There was a time when Robert Pattinson was in danger of being typecast as a pretty face with a mop of unruly hair. He had just finished the Twilight series, a franchise that transformed him into the forbidden fantasy of teenaged girls and bored housewives alike. His five-film run as Edward Cullen, a centuries-old vampire whose dedication to a human teenager was almost as swoon-worthy as his sparkly skin, forced to him to flirt with the kind of adulation and fawning that have doomed so many good-looking actors over the years (pour one out for the Hayden Christensens and Chad Michael Murrays Hollywood filed as “too hot” to be taken seriously). Even Pattinson’s co-star in the Twilight series, Taylor Lautner, has fallen victim to that dreaded fate.
And for a while after the series ended, it looked like the actor might be immortalized as just another teen heartthrob. Most of the buzz around him when Twilight ended centered on debates over his actual attractiveness or his relationship with Kristen Stewart. He was given the nickname RPattz. Things were not looking good for longevity. But in hindsight, the success of the franchise, and the fame it brought to its male lead, gave Pattinson the freedom to chart his own path on screen and instead of cashing in on offers of more blockbusters, or roles where he’d play some rom-com hero, Pattinson chose the path less followed.
– He chose David Cronenberg’s Cosmopolis, in which he played a self-destructive billionaire with contained nervous energy and who spent most of the film in a downward spiral inside a moving limousine.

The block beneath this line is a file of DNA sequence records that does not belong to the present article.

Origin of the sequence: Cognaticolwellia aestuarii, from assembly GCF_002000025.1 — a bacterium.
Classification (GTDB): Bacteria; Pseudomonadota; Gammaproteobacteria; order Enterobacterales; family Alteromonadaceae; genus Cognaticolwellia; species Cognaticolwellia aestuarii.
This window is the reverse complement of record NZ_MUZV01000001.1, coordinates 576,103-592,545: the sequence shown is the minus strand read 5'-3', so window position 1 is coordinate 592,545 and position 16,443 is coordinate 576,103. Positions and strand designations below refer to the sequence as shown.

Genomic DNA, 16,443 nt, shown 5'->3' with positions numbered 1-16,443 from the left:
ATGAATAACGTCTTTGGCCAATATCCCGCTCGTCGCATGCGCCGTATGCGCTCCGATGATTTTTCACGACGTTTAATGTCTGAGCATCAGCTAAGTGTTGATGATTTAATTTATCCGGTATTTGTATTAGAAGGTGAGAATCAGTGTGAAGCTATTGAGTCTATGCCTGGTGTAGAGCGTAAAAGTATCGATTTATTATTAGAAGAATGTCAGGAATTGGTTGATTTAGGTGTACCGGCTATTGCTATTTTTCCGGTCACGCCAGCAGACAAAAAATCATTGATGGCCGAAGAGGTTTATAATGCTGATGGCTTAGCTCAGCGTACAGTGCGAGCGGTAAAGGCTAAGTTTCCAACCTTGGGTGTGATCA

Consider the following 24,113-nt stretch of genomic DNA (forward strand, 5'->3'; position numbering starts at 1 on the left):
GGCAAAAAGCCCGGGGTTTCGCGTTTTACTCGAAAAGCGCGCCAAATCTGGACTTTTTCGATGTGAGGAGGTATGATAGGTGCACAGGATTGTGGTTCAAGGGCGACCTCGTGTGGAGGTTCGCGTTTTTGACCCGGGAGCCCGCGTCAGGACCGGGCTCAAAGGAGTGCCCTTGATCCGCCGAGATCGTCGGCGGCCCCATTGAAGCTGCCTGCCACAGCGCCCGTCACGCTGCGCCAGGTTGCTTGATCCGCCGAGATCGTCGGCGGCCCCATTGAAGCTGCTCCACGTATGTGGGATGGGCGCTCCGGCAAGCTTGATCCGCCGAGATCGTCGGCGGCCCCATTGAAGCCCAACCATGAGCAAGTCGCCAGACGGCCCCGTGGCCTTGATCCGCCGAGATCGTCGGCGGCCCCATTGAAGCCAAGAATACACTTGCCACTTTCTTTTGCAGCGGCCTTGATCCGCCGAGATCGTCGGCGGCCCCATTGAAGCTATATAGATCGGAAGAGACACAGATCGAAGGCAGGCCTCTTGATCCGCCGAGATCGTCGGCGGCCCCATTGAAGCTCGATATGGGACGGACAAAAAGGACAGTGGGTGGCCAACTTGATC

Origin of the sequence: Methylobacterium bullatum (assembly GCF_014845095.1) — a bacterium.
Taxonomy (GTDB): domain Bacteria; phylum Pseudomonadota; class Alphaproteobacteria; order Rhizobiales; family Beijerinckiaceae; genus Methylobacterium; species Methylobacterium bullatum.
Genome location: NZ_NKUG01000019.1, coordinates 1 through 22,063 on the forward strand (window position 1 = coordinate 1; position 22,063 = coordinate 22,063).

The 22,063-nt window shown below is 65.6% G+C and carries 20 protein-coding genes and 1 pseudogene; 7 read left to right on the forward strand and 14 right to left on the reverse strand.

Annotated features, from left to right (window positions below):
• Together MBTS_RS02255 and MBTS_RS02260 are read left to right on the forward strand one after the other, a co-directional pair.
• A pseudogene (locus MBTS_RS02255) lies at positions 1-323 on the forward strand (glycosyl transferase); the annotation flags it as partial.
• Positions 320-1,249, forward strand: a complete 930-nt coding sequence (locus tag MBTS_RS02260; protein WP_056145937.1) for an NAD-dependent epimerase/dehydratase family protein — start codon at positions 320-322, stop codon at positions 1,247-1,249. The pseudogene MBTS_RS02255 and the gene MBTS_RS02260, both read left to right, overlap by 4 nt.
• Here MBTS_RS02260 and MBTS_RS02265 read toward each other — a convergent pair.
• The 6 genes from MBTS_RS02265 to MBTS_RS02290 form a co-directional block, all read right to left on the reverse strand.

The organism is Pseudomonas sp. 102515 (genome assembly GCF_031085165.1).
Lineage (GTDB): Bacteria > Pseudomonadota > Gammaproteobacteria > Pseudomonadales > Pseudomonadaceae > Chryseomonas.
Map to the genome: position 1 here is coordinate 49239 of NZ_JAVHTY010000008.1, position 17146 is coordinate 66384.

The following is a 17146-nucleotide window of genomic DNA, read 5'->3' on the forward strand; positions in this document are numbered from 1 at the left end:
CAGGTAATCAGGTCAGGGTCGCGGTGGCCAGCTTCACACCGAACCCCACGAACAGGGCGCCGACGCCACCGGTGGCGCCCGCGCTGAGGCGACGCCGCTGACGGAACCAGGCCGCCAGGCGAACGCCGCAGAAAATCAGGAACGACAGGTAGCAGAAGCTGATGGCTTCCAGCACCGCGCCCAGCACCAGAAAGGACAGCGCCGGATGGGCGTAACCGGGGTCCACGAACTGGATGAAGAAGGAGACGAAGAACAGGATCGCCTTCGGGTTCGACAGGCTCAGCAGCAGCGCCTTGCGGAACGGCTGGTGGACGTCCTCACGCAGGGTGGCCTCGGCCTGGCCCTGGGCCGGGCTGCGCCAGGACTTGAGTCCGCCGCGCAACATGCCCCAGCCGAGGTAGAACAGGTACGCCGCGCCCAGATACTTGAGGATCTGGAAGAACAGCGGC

– He chose The Rover, a gritty, apocalyptic Western that saw him sporting a heavy garbled accent and rotting teeth as a dim-witted grifter in over his head.
– He chose to play a mostly-sane limo driver in Maps to the Stars, an insufferable womanizer in Bel Ami, and T.E. Lawrence in Warner Herzog’s Queen of the Desert. Some were hits, some were misses, but Pattinson has never been afraid of risk, and that fearlessness, that overt desire to break whatever mold audiences might have placed him in, is finally paying off. The actor’s resume over the past few years has steadily gotten better, and so much weirder.
In the 2017 crime drama Good Time, Pattinson convinced the Safdie brothers to let him bleach his signature locks, grow patchy facial hair, and try on a street-specific Queen’s accent. Pattinson sent an email to the brothers, begging to be cast in whatever project they were working on next which is how he ended up disappearing in the role of Connie, a hustling bank robber trying to survive his rough neighborhood and take care of his developmentally disabled brother. The role, which is arguably Pattinson’s best work so far, transformed him into a character actor. Connie’s manic desperation to rescue his brother causes a downward spiral filled with drug deals and police standoffs and questions of morality and justice. He’s endearing and despicable all at once, bubbling with energy and a d*ck-swinging charisma that captivates not because he’s inhumanly attractive — he’s not – but because his nearly disappears in the role, convincingly bringing to life a street urchin we both root for and condemn in equal measure.